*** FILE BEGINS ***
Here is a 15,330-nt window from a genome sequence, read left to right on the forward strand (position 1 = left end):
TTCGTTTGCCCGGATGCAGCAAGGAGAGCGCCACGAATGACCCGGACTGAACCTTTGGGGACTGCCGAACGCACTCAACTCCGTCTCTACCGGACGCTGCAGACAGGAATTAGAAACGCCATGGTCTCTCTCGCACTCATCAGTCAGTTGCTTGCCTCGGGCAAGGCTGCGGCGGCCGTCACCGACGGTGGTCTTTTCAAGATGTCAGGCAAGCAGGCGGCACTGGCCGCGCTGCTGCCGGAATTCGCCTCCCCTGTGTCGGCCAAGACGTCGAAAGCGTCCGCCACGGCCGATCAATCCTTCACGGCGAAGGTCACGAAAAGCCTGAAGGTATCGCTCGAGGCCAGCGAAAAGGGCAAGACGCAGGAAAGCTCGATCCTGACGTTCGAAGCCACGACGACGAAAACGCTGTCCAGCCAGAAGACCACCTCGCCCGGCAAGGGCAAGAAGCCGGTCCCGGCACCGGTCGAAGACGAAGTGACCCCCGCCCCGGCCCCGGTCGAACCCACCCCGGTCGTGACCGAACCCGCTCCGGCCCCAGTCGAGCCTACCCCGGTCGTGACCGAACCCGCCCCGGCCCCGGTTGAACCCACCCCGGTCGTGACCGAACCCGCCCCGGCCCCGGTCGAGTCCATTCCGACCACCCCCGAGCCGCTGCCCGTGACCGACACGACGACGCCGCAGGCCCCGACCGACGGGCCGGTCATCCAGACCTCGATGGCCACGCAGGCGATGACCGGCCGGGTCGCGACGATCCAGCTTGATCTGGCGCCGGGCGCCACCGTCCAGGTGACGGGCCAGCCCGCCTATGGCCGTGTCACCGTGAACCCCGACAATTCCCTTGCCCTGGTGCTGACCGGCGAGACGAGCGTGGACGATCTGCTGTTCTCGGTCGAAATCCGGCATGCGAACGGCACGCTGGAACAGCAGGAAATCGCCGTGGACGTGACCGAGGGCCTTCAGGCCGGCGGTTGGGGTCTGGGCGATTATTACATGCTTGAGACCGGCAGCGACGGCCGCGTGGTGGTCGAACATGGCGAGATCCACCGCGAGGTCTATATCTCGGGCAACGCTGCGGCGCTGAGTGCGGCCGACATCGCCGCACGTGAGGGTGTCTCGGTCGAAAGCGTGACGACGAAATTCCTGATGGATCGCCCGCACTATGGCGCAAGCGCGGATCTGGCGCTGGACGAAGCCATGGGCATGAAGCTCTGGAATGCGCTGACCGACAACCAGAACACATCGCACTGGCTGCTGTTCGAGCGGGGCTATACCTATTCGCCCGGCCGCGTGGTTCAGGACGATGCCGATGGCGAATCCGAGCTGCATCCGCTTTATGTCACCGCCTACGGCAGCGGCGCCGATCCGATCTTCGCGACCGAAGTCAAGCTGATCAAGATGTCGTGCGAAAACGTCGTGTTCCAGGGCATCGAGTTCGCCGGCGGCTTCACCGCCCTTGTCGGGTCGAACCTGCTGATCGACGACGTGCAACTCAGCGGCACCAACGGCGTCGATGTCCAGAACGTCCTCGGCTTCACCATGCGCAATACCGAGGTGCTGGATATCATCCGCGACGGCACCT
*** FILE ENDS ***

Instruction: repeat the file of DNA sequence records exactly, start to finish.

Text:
Here is a 15,330-nt window from a genome sequence, read left to right on the forward strand (position 1 = left end):
TTCGTTTGCCCGGATGCAGCAAGGAGAGCGCCACGAATGACCCGGACTGAACCTTTGGGGACTGCCGAACGCACTCAACTCCGTCTCTACCGGACGCTGCAGACAGGAATTAGAAACGCCATGGTCTCTCTCGCACTCATCAGTCAGTTGCTTGCCTCGGGCAAGGCTGCGGCGGCCGTCACCGACGGTGGTCTTTTCAAGATGTCAGGCAAGCAGGCGGCACTGGCCGCGCTGCTGCCGGAATTCGCCTCCCCTGTGTCGGCCAAGACGTCGAAAGCGTCCGCCACGGCCGATCAATCCTTCACGGCGAAGGTCACGAAAAGCCTGAAGGTATCGCTCGAGGCCAGCGAAAAGGGCAAGACGCAGGAAAGCTCGATCCTGACGTTCGAAGCCACGACGACGAAAACGCTGTCCAGCCAGAAGACCACCTCGCCCGGCAAGGGCAAGAAGCCGGTCCCGGCACCGGTCGAAGACGAAGTGACCCCCGCCCCGGCCCCGGTCGAACCCACCCCGGTCGTGACCGAACCCGCTCCGGCCCCAGTCGAGCCTACCCCGGTCGTGACCGAACCCGCCCCGGCCCCGGTTGAACCCACCCCGGTCGTGACCGAACCCGCCCCGGCCCCGGTCGAGTCCATTCCGACCACCCCCGAGCCGCTGCCCGTGACCGACACGACGACGCCGCAGGCCCCGACCGACGGGCCGGTCATCCAGACCTCGATGGCCACGCAGGCGATGACCGGCCGGGTCGCGACGATCCAGCTTGATCTGGCGCCGGGCGCCACCGTCCAGGTGACGGGCCAGCCCGCCTATGGCCGTGTCACCGTGAACCCCGACAATTCCCTTGCCCTGGTGCTGACCGGCGAGACGAGCGTGGACGATCTGCTGTTCTCGGTCGAAATCCGGCATGCGAACGGCACGCTGGAACAGCAGGAAATCGCCGTGGACGTGACCGAGGGCCTTCAGGCCGGCGGTTGGGGTCTGGGCGATTATTACATGCTTGAGACCGGCAGCGACGGCCGCGTGGTGGTCGAACATGGCGAGATCCACCGCGAGGTCTATATCTCGGGCAACGCTGCGGCGCTGAGTGCGGCCGACATCGCCGCACGTGAGGGTGTCTCGGTCGAAAGCGTGACGACGAAATTCCTGATGGATCGCCCGCACTATGGCGCAAGCGCGGATCTGGCGCTGGACGAAGCCATGGGCATGAAGCTCTGGAATGCGCTGACCGACAACCAGAACACATCGCACTGGCTGCTGTTCGAGCGGGGCTATACCTATTCGCCCGGCCGCGTGGTTCAGGACGATGCCGATGGCGAATCCGAGCTGCATCCGCTTTATGTCACCGCCTACGGCAGCGGCGCCGATCCGATCTTCGCGACCGAAGTCAAGCTGATCAAGATGTCGTGCGAAAACGTCGTGTTCCAGGGCATCGAGTTCGCCGGCGGCTTCACCGCCCTTGTCGGGTCGAACCTGCTGATCGACGACGTGCAACTCAGCGGCACCAACGGCGTCGATGTCCAGAACGTCCTCGGCTTCACCATGCGCAATACCGAGGTGCTGGATATCATCCGCGACGGCACCT